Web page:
In the same report, it showed in the final survey year that hires off the street and veterans when compared to CTI graduates had a higher wash-out rate. In addition, CTI graduates and veterans each had a higher rate of success in becoming Certified Professional Controllers than off the street hires.

A June 2013 FAA study stated, “Simply based on training performance, a preference for CTI graduates over GP (general population) applicants at both en route and terminal facilities seems warranted.”

No one that the CALL7 Investigators spoke with about the hiring changes knew why the FAA set aside those who were proven to be successful in favor of taking a chance on hires off the street.

"I believe that the FAA's motivation is to gain more diversity in the hiring pool," said Kuhlmann. "But they won't say it in that way. They will not say it. Even on the teleconference. They'll just say, 'We've engineered the biographical questionnaire in a way that we think will promote diversity.'"

However, if that is the case, a 2013 FAA report contradicts that position by stating, "It is clear that the 36 academic institutions helped introduce the air traffic control profession to minorities who may have not been familiar with jobs and opportunities that the field of aviation represents."

The FAA declined to be interviewed. Instead, FAA management crafted a general statement that clearly avoided answering any of Ferrugia’s questions.

"The biographical assessment measures ATCS job applicant characteristics that have been shown empirically to predict success as an air traffic controller in the FAA," the statement claimed.

However, the FAA provided no proof, only that it "was independently validated by outside experts."

"We have hundreds of people sitting around waiting, ready, willing to go take a job, and be qualified and keep our skies safe," said Keinholz. "And the government thinks its ok to do an about face, to take up anybody."

"It's complete injustice for the FAA to say, 'if you want to come work for us you need to do this.' Then to go and do and meet those requirements, only at the end for them to say 'ah we're going to change the rules.'"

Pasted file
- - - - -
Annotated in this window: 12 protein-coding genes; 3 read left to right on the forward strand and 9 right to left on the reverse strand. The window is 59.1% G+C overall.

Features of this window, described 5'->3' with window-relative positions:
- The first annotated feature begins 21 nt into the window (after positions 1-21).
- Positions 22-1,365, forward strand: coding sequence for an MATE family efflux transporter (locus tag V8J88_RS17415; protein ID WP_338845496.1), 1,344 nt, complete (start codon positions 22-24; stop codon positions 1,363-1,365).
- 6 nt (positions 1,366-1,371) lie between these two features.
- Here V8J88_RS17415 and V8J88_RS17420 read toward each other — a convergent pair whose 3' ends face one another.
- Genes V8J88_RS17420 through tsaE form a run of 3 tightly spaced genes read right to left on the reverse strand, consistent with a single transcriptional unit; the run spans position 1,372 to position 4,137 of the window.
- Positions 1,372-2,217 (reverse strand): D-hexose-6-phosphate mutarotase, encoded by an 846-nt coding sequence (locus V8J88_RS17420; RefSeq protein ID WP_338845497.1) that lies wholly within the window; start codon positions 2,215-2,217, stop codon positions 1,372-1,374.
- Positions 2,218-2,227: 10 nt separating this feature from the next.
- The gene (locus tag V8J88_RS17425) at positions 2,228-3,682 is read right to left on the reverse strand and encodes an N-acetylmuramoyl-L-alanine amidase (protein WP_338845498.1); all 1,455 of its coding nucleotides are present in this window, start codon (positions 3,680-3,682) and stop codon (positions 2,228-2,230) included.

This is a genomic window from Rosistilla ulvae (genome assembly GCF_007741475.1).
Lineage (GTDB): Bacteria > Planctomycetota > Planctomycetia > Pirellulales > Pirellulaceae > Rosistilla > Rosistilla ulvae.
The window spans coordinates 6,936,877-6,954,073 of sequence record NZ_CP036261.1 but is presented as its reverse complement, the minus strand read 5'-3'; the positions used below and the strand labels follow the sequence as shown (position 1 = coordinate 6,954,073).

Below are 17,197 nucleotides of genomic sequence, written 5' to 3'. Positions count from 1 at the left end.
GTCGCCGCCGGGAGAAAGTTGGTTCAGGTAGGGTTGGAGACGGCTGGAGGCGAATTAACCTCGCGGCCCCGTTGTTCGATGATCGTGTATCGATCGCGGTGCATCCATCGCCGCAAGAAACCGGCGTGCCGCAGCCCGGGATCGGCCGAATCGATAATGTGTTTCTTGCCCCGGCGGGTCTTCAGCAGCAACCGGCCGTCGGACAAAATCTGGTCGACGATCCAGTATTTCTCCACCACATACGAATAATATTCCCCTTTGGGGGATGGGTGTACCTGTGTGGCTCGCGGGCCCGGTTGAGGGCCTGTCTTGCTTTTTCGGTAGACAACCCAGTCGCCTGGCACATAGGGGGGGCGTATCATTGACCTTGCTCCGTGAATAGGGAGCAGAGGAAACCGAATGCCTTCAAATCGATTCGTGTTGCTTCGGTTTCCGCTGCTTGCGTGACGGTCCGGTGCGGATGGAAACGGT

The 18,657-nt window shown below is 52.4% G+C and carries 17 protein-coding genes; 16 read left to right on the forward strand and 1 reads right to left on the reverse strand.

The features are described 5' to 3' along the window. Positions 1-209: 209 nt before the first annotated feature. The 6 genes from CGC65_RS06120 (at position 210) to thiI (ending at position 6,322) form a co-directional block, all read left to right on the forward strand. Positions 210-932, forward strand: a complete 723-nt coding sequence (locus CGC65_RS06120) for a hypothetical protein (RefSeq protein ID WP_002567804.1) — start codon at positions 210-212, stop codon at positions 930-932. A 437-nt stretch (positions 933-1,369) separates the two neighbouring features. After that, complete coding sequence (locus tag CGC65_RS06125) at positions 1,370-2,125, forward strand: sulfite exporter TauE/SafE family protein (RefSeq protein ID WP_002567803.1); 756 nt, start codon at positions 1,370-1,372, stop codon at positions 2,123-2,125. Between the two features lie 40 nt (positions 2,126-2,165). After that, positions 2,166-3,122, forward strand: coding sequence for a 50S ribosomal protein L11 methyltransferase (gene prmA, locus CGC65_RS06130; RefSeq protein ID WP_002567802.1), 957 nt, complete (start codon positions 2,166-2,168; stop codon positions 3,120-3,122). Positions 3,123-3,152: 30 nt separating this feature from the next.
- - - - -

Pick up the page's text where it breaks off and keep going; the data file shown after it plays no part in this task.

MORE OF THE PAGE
-- FAA Statement --

    "In 2013, the FAA reviewed the end-to-end process of hiring and assigning air traffic control specialists. As a result, in order to recruit a better qualified candidate and reduce costs associated with testing and training, the FAA chose to make several improvements to the way it selects, trains, and assigns air traffic controllers.  Improvements were made to enhance decision making and increase objectivity in the assessment of candidates. The selection process for new air traffic controllers was very competitive.  In the course of two weeks, we received over 28,000 applications for 1,700 positions. We expect to hire additional controllers next year and have encouraged those not selected to reapply then". On background, we provided the following information: Completing coursework at a CTI school does not guarantee employment with the FAA. However, the agency considers education and aviation related experience in the hiring process. The biographical assessment measures air traffic control specialist job applicant characteristics that have been shown empirically to predict success as an air traffic controller in the FAA. These characteristics include factors such as prior general and air traffic control-specific work experience, education and training, work habits, academic and other achievements, and life experiences among other factors. The biographical assessment was independently validated by outside experts. The AT-SAT is an aptitude test of cognitive abilities and skills. The biographical assessment serves as an initial qualifier in this process before applicants take the AT-SAT test. Finally we explained all new air traffic control specialists undergo rigorous training and must demonstrate proficiency before they are able to work traffic by themselves. The training includes classroom work and on-the-job training with a certified controller. Additionally, all radar controllers and many tower controllers undergo simulator training as part of the training process."